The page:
A heavily painted section of Cueva de Las Manos, with 10,000 year old cave art (photo by Luis Bastardo)
Arriving in the sleepy town of Perito Moreno, in the Santa Cruz region of Argentina early in the morning after a long overnight bus trip, we wondered if we had made a mistake. The town has very few attractions (not to be confused with the stunning Perito Moreno Glacier in Los Glaciares National Park near El Calafate) and not much selection in the way of lodging, the cheapest costing US$60 a night and having very little to recommend it other than a roof and walls. When we stopped by the hotel to ask about availability, the owner was luckily absent and the guests told us in no uncertain terms to run for the hills. We finally found a semi-reasonable place down the street, settled in and went off in search of transportation to our real destination, the famed Cueva de Las Manos (Cave of the Hands) in Río Pinturas. The caves, which are actually easily-viewed recesses in a small canyon, were inscribed in 1999 as a UNESCO World Heritage Site due to the "exceptional assemblage of cave art, executed between 13,000 and 9,500 years ago".
A section of the caves showing birds and animals as well as hands (photo by Luis Bastardo)
We booked an afternoon trip to the caves through a local travel agency (it's best to view the paintings either in the early morning or late afternoon) and set off the next day in a mini-bus for the two-hour rocky trip across unpaved roads to the entrance of the cave site. The site includes a visitor center with a small, but interesting Centro de Interpretacion (Center of Interpretation) which explains the history and the meaning of the different representations. The caves are located at the bottom of a canyon in a beautiful, well-maintained preserved area, with a river, lush stands of trees, wild herbs and flowers and naturally colored pink, red and orange rock. The majority of paintings are outlines of human hands, although there are also numerous renderings of animals such as guanacos (a cousin of the llama), birds, humanoid shapes and hunting scenes. The paintings were probably created by spraying powdered mineral tints mixed with an unknown binder directly from the mouth; iron oxides created red and purple tints, kaolin created white, natrojarosite created yellow and manganese oxide was used for black. According to the UNESCO website, "archaeological investigations have shown that the site was last inhabited around AD 700 by the possible ancestors of the first Tehuelche people of Patagonia. The Cueva is considered by the international scientific community to be one of the most important sites of the earliest hunter-gatherer groups in South America."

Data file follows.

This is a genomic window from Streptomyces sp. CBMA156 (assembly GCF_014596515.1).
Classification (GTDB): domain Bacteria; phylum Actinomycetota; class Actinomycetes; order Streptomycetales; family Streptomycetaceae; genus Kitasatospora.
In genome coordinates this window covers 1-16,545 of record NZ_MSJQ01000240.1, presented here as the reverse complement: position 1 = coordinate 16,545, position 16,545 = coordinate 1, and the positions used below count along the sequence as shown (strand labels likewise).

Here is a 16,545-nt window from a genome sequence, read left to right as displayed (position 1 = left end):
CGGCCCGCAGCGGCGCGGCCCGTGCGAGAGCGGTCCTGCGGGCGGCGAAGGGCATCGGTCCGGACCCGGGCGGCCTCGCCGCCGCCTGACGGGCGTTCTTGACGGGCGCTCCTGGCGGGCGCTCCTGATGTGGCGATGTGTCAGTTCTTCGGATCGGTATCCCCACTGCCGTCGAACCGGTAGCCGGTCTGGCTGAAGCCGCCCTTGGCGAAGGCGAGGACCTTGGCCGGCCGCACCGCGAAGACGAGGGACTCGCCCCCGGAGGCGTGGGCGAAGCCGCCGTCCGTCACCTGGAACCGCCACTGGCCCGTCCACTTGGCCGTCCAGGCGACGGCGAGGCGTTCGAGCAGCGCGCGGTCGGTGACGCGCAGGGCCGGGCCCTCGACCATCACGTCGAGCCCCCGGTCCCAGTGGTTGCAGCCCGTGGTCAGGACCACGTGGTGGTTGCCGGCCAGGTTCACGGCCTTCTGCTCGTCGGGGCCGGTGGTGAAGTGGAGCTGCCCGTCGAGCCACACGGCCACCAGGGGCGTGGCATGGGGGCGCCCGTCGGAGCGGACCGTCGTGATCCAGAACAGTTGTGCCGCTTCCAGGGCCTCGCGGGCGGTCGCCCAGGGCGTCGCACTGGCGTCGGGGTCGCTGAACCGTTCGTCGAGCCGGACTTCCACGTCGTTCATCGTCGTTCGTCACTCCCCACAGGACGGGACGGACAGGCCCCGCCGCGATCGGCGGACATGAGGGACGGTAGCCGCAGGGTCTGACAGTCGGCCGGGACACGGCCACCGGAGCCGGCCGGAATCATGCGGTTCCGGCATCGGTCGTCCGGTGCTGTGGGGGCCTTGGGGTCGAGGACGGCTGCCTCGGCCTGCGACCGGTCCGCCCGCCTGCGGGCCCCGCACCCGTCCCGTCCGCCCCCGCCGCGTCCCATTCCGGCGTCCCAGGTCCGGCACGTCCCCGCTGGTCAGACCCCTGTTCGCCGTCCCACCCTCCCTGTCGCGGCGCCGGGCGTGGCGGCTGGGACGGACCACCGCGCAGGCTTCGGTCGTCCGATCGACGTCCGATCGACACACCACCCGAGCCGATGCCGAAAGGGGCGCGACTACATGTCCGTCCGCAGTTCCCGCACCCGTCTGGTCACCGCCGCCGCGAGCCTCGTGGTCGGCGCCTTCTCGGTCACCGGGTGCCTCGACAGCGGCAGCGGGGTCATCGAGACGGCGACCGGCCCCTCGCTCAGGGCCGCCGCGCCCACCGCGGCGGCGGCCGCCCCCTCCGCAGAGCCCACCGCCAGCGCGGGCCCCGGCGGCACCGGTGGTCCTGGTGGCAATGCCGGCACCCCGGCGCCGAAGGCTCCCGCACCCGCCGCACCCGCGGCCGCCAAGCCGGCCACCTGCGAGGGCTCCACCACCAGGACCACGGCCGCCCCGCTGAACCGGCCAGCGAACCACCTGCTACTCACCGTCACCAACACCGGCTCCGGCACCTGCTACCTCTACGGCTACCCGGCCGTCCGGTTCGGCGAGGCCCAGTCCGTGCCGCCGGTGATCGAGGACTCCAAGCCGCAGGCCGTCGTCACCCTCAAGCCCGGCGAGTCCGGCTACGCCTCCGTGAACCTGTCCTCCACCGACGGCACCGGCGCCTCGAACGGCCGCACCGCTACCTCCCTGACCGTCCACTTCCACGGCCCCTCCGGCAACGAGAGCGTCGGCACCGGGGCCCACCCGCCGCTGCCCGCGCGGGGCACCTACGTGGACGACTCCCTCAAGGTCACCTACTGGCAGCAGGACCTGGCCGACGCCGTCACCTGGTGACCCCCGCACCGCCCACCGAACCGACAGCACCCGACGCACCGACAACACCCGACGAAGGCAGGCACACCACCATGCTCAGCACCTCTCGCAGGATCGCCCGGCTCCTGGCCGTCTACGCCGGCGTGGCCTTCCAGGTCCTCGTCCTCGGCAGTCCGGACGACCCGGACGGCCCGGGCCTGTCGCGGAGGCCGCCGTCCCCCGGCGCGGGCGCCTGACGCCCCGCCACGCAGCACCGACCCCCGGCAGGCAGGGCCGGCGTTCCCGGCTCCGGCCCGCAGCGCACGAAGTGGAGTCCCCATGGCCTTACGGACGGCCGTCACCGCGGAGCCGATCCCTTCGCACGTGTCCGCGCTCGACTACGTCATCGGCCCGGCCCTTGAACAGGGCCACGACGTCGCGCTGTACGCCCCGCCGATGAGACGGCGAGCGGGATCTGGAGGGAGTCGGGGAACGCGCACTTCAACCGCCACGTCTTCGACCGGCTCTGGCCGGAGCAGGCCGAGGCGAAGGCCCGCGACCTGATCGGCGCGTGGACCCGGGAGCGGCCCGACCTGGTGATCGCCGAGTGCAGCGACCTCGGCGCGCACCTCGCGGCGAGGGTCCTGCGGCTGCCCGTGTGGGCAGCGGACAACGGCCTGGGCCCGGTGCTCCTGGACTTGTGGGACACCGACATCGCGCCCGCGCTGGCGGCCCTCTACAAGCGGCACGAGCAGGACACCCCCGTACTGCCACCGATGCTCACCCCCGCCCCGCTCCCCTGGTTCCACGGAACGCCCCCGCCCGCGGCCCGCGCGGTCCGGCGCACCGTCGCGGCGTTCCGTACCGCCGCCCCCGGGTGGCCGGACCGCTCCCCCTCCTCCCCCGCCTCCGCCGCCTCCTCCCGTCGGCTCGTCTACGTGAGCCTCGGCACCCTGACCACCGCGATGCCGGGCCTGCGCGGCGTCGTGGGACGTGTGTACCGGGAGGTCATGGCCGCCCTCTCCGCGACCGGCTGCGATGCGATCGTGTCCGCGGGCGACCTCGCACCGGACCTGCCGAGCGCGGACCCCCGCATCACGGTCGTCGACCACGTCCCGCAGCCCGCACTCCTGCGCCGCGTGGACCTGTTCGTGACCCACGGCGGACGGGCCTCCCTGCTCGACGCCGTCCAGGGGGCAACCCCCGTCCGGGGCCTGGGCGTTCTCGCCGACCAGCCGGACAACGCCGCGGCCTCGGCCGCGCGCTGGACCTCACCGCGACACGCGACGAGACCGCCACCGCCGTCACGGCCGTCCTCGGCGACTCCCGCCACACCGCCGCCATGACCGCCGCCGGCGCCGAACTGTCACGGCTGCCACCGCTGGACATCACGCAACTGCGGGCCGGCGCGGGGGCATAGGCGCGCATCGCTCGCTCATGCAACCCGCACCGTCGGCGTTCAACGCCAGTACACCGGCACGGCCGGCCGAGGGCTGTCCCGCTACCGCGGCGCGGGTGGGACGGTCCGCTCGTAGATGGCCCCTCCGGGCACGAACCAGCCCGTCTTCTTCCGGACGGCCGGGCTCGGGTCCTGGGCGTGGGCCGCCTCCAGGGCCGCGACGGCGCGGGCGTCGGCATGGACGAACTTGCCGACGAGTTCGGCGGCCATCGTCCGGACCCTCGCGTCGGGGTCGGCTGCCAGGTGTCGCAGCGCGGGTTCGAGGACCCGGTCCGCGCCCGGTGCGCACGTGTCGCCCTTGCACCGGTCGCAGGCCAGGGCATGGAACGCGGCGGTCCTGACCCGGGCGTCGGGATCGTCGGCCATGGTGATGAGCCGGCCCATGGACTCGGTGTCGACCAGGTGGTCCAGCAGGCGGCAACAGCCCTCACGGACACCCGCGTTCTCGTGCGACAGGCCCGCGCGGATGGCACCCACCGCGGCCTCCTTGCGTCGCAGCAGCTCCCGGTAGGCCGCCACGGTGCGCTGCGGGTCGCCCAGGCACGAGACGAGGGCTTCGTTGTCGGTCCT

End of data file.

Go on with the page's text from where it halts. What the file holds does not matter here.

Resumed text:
Along the trail of the canyon of Cueva de Las Manos (photo by Luis Bastardo)
The paintings are incredibly well-preserved and vary in age, some newer art being superimposed over older paintings, probably put there by each succeeding generation. According to UNESCO, "The favourable conditions (very low humidity, no water infiltration, stable rock strata) at the rock shelter have ensured that the state of conservation of all but the most exposed paintings is excellent." Cueva de las Manos is one of numerous important prehistoric cave-painting sites located all over the world, the most famous probably being the 17,300 year old paintings in Lascaux, France and the 30,000 year old cave art at the Bhimbetka rock shelters in Madhya Pradesh, India, but the Argentine site, although less ancient, is one of the best preserved and most accessible. The site must be visited with a guide (vandalism has been a problem in recent years), but it is possible to hike and explore the lovely canyon as we did, spending several hours walking, wading through the cold waters of the canyon river, climbing up the rock faces and enjoying the tranquil setting as the sun set, turning the canyon into even deeper shades of rose and amber
The canyon floor covered in sand, trees and a flowing (cold!) river (photo by Luis Bastardo)